The International Federation of Health Plans recently released its Comparative Price Report for 2012. This report shows us how much various medical procedures cost in a selection of countries including the United States, Canada, the United Kingdom, New Zealand, Switzerland, Australia, Chile, Spain, the Netherlands, South Africa, France and Argentina. In the cases of the countries with public health plans (i.e. Canada, New Zealand, the United Kingdom and Switzerland), the data is provided by the government and in the case of the United States, the prices are calculated from a database of over 100 million paid claims representing nearly one hundred health plans and thousands of health care providers.
Let's select a few key procedures and look at a cost comparison for each:
1.) Daily Cost of a Hospital Stay:
2.) Total Hospital and Physician Cost for a Normal Delivery:
3.) Total Hospital and Physician Cost for a Caesarian Section:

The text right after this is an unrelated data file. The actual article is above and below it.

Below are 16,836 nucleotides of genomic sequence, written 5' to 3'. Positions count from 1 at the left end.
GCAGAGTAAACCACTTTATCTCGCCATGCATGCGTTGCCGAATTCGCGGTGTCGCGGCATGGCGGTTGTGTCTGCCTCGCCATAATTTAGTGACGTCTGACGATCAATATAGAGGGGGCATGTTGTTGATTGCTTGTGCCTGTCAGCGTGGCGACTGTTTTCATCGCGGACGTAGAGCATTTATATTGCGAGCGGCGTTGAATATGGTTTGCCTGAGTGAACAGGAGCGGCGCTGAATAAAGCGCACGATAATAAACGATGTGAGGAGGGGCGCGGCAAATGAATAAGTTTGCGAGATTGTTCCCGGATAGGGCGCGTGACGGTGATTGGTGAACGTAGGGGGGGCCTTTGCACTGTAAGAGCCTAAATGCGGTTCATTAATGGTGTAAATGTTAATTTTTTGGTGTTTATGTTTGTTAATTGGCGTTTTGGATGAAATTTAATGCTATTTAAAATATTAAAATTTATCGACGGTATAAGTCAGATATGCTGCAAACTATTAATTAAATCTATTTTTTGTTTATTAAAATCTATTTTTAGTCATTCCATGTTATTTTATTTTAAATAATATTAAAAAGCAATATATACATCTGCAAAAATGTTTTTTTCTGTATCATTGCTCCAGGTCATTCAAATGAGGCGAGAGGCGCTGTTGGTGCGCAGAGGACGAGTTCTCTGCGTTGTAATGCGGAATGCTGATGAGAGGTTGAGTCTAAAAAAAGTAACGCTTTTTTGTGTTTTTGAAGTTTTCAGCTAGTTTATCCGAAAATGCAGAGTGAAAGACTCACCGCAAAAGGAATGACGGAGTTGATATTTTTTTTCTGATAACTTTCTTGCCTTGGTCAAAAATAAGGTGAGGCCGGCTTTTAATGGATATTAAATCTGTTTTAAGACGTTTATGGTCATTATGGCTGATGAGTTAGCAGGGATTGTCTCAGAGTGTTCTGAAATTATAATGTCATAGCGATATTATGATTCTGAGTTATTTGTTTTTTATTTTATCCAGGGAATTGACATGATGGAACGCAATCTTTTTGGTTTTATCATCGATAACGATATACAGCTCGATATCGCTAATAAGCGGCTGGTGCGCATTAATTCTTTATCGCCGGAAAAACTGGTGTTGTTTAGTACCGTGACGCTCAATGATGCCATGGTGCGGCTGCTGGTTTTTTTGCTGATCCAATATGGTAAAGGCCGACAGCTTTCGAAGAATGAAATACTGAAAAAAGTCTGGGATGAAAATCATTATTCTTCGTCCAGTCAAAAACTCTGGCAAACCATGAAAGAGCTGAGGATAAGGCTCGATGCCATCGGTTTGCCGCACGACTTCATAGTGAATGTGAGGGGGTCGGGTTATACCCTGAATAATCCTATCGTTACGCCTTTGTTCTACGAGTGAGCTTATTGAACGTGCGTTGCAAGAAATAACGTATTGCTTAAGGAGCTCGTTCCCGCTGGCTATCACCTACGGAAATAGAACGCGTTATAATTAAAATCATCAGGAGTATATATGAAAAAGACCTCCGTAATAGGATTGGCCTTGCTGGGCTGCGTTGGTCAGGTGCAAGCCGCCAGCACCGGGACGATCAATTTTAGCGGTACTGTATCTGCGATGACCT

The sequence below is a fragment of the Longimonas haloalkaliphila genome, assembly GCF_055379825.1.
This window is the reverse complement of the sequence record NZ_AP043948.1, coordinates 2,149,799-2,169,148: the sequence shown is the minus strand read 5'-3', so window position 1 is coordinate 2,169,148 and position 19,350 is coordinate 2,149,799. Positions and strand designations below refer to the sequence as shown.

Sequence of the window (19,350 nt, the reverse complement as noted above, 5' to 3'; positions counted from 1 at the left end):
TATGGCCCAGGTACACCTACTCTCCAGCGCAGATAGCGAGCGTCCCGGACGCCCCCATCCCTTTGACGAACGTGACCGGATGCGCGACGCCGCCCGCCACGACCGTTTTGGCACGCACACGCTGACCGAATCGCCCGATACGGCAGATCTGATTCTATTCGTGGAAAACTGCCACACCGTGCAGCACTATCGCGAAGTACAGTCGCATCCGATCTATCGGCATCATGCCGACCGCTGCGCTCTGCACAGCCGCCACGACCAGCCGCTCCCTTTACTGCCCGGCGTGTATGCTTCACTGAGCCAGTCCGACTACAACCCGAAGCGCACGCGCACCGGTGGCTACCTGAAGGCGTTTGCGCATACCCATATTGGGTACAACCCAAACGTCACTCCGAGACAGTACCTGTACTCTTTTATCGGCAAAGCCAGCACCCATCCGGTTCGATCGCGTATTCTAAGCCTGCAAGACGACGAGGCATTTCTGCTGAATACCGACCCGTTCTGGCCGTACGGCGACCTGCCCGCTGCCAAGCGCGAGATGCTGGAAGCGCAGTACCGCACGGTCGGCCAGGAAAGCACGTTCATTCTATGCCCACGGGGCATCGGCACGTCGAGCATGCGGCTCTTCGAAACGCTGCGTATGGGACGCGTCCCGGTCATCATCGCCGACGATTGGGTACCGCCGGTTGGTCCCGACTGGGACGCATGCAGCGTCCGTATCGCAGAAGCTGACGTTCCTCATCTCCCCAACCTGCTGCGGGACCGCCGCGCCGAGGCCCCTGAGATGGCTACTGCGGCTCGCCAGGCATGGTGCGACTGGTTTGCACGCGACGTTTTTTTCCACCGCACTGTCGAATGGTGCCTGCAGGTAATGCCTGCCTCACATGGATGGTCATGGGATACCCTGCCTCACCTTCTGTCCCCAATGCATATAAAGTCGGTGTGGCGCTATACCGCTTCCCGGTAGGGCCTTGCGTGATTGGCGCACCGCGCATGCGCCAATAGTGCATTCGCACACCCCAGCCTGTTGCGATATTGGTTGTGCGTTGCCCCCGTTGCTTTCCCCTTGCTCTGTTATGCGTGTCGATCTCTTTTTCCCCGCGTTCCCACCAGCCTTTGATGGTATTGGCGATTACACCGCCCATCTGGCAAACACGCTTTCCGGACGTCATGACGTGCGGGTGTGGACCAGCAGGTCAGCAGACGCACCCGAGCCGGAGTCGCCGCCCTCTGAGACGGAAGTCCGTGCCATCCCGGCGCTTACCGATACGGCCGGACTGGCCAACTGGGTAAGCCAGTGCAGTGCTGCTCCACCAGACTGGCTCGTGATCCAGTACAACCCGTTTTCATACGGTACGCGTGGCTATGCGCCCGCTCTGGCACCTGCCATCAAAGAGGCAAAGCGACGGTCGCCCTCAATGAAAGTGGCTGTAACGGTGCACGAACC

4.) Total Hospital and Physician Cost for a Bypass Surgery:
5.) Physician Fees For Routine Office Visit:
Here is a cost comparison for two very commonly prescribed drugs:
6.) Cost of Celebrex:
7.) Cost of Nexium:
Here is a graph showing the overall spending on health care as a percentage of GDP for several nations in the study:
Do you notice a pattern? In many cases, even the 25th percentile cost in the United States is higher (or close to) the cost in other nations. That explains the last bar graph, doesn't it?
Now, let's look at some data from UnitedHealth Group, the largest single health carrier in the United States noting that compensation data is taken from the proxy statement filed with the SEC on April 25, 2012:
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